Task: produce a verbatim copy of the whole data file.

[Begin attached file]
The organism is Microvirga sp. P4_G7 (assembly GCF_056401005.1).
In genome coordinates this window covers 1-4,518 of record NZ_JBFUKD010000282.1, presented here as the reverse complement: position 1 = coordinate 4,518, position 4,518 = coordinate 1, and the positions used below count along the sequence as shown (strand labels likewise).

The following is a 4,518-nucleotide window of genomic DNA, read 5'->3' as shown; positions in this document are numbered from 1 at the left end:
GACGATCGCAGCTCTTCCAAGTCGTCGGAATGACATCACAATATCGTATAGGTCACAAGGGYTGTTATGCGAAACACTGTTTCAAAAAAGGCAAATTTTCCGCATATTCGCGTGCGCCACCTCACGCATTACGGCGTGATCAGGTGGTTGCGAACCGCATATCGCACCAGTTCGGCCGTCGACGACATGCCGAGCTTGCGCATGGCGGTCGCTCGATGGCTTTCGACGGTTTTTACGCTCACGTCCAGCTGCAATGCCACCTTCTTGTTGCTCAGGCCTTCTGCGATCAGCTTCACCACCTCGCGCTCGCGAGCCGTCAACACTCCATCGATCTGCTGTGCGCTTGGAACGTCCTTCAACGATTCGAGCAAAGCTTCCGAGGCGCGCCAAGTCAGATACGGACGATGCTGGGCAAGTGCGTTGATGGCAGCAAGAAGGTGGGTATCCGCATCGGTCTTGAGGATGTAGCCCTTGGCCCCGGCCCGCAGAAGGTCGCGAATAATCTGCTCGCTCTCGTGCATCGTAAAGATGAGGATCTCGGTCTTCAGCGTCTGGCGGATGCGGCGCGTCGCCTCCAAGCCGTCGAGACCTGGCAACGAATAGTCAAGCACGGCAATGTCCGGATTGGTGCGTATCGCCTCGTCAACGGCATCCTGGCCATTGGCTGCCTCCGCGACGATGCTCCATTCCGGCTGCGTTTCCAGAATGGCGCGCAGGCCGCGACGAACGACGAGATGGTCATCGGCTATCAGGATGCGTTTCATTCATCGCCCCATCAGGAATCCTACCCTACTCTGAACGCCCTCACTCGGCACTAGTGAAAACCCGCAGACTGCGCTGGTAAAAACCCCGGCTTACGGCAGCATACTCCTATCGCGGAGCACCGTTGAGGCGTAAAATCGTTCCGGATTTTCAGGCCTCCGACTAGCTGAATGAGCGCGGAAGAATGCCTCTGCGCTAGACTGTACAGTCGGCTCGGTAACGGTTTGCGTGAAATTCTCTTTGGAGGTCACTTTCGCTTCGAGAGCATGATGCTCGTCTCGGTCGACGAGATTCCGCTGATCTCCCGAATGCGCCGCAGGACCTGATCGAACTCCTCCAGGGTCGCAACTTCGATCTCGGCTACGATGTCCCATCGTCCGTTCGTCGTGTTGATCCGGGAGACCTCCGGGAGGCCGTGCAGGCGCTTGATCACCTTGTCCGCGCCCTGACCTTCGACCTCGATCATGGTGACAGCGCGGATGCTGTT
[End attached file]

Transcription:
The organism is Microvirga sp. P4_G7 (assembly GCF_056401005.1).
In genome coordinates this window covers 1-4,518 of record NZ_JBFUKD010000282.1, presented here as the reverse complement: position 1 = coordinate 4,518, position 4,518 = coordinate 1, and the positions used below count along the sequence as shown (strand labels likewise).

The following is a 4,518-nucleotide window of genomic DNA, read 5'->3' as shown; positions in this document are numbered from 1 at the left end:
GACGATCGCAGCTCTTCCAAGTCGTCGGAATGACATCACAATATCGTATAGGTCACAAGGGYTGTTATGCGAAACACTGTTTCAAAAAAGGCAAATTTTCCGCATATTCGCGTGCGCCACCTCACGCATTACGGCGTGATCAGGTGGTTGCGAACCGCATATCGCACCAGTTCGGCCGTCGACGACATGCCGAGCTTGCGCATGGCGGTCGCTCGATGGCTTTCGACGGTTTTTACGCTCACGTCCAGCTGCAATGCCACCTTCTTGTTGCTCAGGCCTTCTGCGATCAGCTTCACCACCTCGCGCTCGCGAGCCGTCAACACTCCATCGATCTGCTGTGCGCTTGGAACGTCCTTCAACGATTCGAGCAAAGCTTCCGAGGCGCGCCAAGTCAGATACGGACGATGCTGGGCAAGTGCGTTGATGGCAGCAAGAAGGTGGGTATCCGCATCGGTCTTGAGGATGTAGCCCTTGGCCCCGGCCCGCAGAAGGTCGCGAATAATCTGCTCGCTCTCGTGCATCGTAAAGATGAGGATCTCGGTCTTCAGCGTCTGGCGGATGCGGCGCGTCGCCTCCAAGCCGTCGAGACCTGGCAACGAATAGTCAAGCACGGCAATGTCCGGATTGGTGCGTATCGCCTCGTCAACGGCATCCTGGCCATTGGCTGCCTCCGCGACGATGCTCCATTCCGGCTGCGTTTCCAGAATGGCGCGCAGGCCGCGACGAACGACGAGATGGTCATCGGCTATCAGGATGCGTTTCATTCATCGCCCCATCAGGAATCCTACCCTACTCTGAACGCCCTCACTCGGCACTAGTGAAAACCCGCAGACTGCGCTGGTAAAAACCCCGGCTTACGGCAGCATACTCCTATCGCGGAGCACCGTTGAGGCGTAAAATCGTTCCGGATTTTCAGGCCTCCGACTAGCTGAATGAGCGCGGAAGAATGCCTCTGCGCTAGACTGTACAGTCGGCTCGGTAACGGTTTGCGTGAAATTCTCTTTGGAGGTCACTTTCGCTTCGAGAGCATGATGCTCGTCTCGGTCGACGAGATTCCGCTGATCTCCCGAATGCGCCGCAGGACCTGATCGAACTCCTCCAGGGTCGCAACTTCGATCTCGGCTACGATGTCCCATCGTCCGTTCGTCGTGTTGATCCGGGAGACCTCCGGGAGGCCGTGCAGGCGCTTGATCACCTTGTCCGCGCCCTGACCTTCGACCTCGATCATGGTGACAGCGCGGATGCTGTT